Droopy Spider Plants (10 Causes + Easy Solutions)

If you’re struggling with a droopy spider plant then you’re in luck, I’ve kept spider plants for years and there are a few easy tips you can use to get your plant back in shape.

The most common reason for a droopy spider plant is either under or overwatering. Too little water and the leaves will dry out and droop, too much water and the soil can become drenched, slowing down the transport of key nutrients to the leaves which causes them to droop.

This is only the beginning of the list of things that can make your spider plant droop. Let’s take a look through 10 reasons why your spider plant may droop and the solutions for each case.

10 Reasons Why Your Spider Plant Is Drooping (And What To Do)

Generally speaking, spider plants are super easy to take care of.

If you notice your spider plant leaves start to droop, it is usually quite easy to fix. I’ve included a solution with each of the ten reasons below for drooping spider plant leaves, so you can get your plant looking healthy again in no time.

1. Overwatered

Overwatering a spider plant is a bad idea. If the roots become saturated with water it slows down the number of nutrients that are absorbed which will cause the leaves to droop.

This can happen if the roots become damaged due to things like root rot, or simply due to the water leaching any fertilizer from the soil.


Check the top few inches of soil – if they are drenched with water then it’s likely your plant has been overwatered. Another easy sign is if the water is visible on top of the soil.

I overwatered one of my spider plants by accident last winter. I forgot to slow down the amount of watering during this season, which led to the soil becoming saturated in water.

Luckily overwatered soil is quite easy to fix. In my case, all I had to do was place the plant in direct sunlight for a couple of hours per day (while avoiding sun scorching the leaves) to evaporate the excess water from the soil, while stopping watering completely.

You can also consider places where there is a lot of air movement, or where humidity is low. These conditions increase transpiration, which means more water is absorbed by the roots.

In serious cases, you will need to remove the plant and inspect the roots. I’ll provide a step-by-step procedure for this in number 7 of this list.

2. Underwatered

Underwatered spider plants are easy to spot.

The leaves will droop, but they will also turn crispy due to the lack of moisture.


First, confirm that your plant is underwatered by checking the top few inches of soil. If they are completely dry, all you need to do is water the plant.

If the soil has been left dry for an extended period of time you’ll need to continue watering every few days until the soil becomes moist again – make sure that you have good drainage in place for this.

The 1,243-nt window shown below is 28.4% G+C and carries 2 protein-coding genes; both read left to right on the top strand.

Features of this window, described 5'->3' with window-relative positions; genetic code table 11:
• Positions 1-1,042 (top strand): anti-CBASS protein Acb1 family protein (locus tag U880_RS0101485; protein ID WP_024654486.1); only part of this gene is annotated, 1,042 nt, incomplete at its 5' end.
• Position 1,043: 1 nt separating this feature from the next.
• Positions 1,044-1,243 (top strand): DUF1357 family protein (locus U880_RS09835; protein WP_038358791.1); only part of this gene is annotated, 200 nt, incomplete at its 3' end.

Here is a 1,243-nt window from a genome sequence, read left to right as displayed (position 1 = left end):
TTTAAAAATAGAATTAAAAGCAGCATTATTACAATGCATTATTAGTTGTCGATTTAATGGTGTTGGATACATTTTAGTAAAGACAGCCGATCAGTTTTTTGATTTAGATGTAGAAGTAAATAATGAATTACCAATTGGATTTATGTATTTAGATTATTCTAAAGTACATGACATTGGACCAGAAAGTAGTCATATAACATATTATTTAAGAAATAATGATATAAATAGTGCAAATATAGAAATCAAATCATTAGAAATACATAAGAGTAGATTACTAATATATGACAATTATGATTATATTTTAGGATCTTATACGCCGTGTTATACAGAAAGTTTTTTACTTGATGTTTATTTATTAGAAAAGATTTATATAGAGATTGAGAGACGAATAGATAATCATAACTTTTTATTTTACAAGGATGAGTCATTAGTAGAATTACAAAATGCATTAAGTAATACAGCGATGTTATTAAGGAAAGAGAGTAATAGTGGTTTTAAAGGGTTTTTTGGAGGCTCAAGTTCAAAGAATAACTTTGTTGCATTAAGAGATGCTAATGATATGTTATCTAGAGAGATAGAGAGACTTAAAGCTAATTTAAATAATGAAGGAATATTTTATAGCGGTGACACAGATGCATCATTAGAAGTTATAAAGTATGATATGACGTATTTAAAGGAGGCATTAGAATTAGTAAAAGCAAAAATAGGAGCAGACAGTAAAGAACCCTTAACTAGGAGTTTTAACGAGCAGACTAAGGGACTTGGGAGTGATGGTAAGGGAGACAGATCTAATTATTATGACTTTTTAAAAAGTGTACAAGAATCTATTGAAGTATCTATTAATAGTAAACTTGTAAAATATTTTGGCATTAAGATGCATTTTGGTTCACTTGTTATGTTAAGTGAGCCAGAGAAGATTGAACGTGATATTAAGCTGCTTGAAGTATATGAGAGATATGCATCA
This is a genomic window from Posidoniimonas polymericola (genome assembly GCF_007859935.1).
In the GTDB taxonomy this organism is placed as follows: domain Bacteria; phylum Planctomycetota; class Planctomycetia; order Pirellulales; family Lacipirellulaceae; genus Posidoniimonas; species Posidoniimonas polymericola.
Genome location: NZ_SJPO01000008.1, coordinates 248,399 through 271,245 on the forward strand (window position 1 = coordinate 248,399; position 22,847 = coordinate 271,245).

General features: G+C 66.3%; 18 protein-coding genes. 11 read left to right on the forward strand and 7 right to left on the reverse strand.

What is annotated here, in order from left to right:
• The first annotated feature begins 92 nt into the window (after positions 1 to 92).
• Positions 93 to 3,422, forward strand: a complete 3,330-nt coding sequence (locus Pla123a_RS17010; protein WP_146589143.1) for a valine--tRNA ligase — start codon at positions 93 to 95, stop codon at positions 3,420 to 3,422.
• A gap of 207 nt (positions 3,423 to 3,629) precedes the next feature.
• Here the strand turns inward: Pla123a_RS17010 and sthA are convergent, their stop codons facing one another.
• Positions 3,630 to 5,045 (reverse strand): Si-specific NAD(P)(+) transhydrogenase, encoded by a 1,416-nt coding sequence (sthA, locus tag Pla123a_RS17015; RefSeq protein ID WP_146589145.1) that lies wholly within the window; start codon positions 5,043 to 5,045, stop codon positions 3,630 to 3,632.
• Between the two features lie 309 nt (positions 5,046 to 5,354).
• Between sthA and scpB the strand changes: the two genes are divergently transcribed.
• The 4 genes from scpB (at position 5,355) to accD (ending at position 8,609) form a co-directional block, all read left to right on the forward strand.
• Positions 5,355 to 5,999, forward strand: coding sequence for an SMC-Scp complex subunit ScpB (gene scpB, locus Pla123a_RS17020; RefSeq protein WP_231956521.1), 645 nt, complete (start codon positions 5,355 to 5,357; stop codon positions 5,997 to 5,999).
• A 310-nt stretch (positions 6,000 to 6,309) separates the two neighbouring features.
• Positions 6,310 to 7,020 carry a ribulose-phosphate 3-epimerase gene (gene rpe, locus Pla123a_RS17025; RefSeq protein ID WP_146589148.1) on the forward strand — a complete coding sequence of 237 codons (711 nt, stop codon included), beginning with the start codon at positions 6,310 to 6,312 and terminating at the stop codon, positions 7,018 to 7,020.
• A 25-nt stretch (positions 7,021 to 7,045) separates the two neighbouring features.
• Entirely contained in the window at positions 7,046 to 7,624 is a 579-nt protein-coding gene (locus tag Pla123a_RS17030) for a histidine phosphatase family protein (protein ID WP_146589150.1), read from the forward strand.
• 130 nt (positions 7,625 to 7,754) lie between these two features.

3. Incorrect Soil Mix

Getting the right soil is crucial for any houseplant to thrive, not just spider plants.

The type of soil will dictate how well moisture is held, how many nutrients are available to the plant and also how airy the soil is. If the soil doesn’t drain well enough you will find that it is much easier to overwater your spider plant, leading to the leaves drooping.

A low nutrient profile can also cause issues, especially if you aren’t supplementing with fertilizer. Spider plants require a good balance of nutrients to thrive, so this is another important aspect of choosing the right soil.

Without the right nutrients such as nitrogen specifically for leaf growth, the plant will suffer and the leaves will droop.


Opt for slightly acidic, loamy soil that is well-draining whilst holding moisture well and you should have no problems caused by issues with the soil.

4. Poor Drainage

The type of soil that you use can lead to poor drainage, but you also need drainage holes in the pot to allow for excess water to flow out through the bottom.

If there aren’t any holes it becomes more likely for overwatering to occur. It’s also more likely for root rot to develop if standing water is left in the soil for a long period of time. Both of these can cause the leaves to droop.


Make sure you choose a plant pot with plenty of holes in the bottom to improve drainage.

5. Not Enough Sunlight

Getting the right amount of sunlight for a spider plant can be tricky as they prefer indirect sunlight.

This can oftentimes be confused with shade, which may result in your spider plant not getting enough sunlight. Sunlight is a key component for photosynthesis, which creates energy and nutrients for plants to grow.